We take whatever we are given, and push it for all it’s worth. New construction, renovations, and additions all come with unique sets of rules and challenges. Sometimes difficult budgets, sizes, or sites can yield wonderful results. But wonderful results just don’t appear, you have to work at them. Making a building is difficult. It’s more like a marriage or raising children, and less like picking out a car. Just about anything worth a darn takes hard work, determination, imagination, and a sense of purpose (and humor).                                                                                                                                              About the only thing that is pretty easy and turns out great without much thought or work is garlic bread.”                                                                                                                                                                                                          – Chuck Swartz

WORKING TOGETHER

We include builders as part of the project team, from the early stages of schematic design, through construction completion. We consider all of the people involved in the construction process to be experts in their fields, and we enjoy working with, and learning from, them.

What a client wants, what a client wants to spend, and the size of the project almost never align. Working with clients to define the project is one of the most important skills and services that an architect can bring to the table. Input from everyone involved early on helps build the relationships necessary to achieve a common-goal. By the time the project is ready to be built, the goals, values, and priorities are well established and agreed upon. Just as important, may be the trust and understanding developed between the owner, architect, and builder before any construction has begun.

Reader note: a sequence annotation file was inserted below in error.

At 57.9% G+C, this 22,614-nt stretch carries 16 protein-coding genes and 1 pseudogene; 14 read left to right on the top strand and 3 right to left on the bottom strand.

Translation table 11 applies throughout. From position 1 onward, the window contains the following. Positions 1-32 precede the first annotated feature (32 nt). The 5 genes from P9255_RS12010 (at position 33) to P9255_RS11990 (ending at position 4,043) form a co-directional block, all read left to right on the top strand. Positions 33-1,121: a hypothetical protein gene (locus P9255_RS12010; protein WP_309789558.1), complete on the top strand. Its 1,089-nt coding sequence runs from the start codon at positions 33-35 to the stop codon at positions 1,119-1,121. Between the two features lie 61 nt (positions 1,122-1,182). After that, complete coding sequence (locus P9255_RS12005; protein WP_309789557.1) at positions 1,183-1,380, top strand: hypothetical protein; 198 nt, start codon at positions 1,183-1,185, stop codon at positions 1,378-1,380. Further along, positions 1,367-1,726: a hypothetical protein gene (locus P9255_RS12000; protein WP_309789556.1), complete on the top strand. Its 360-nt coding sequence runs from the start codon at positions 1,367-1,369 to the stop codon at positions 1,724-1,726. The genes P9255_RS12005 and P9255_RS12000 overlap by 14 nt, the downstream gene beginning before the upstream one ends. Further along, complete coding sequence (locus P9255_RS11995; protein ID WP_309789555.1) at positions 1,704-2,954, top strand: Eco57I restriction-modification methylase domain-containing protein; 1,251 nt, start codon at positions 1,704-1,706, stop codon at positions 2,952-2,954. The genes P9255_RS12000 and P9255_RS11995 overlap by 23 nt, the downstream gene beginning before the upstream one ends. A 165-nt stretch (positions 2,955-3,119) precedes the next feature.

BABY STEPS – AS A PROFESSIONAL METHODOLOGY

Let’s face it, designing and constructing a building can be very overwhelming. Clear communication channels are vital to a project. Client feedback helps us work on the project in a mindful and thoughtful way. All clients are different, and have different expectations in mind. Working with a client in small steps, all along the way, ensures that the client’s needs, wants, expectations, and budget can be prioritized. With these “baby steps”, the client’s understanding of the ideas, and the short and long term costs grows. This allows for the client to be more informed and more comfortable with the many decisions involved in the construction process.

SITE AND ENVIRONMENT IN ARCHITECTURE

The history of the site and its geography, as well as the feel of the place, are all important to making a building which makes sense in its context, whether that be in the Shenandoah Valley landscape or on a downtown street. Where the sun comes up, arcs through the sky, and sets; prevailing winds; good / bad views; water flow; topography; trees, plant life, and vegetation are all important, from the early decisions to the final details.

In addition to how the building sits on the land, we consider the building’s impact in our larger environment. Carefully considering the products and materials that go in to making the building; how to orient the building with the sun and passive solar strategies; smart insulation and other energy usage reduction strategies; and the ideas and principals of LEED, Passive House, and sustainable green building practices are always in our consciousness, and are often brought to the forefront more clearly with the aims of environmentally aware clients.

RESIDENTIAL ∙ COMMERCIAL ∙ INSTITUTIONAL ∙ HISTORICAL ∙ COMMUNITY ∙ SUSTAINABLE ∙ MASTER PLANNING ∙ ADAPTIVE REUSE
213 NORTH CAMERON STREET ∙ WINCHESTER, VIRGINIA ∙ 540.665.0212 ∙ ARCHITECT@READERSWARTZ.COM FACEBOOKHOUZZ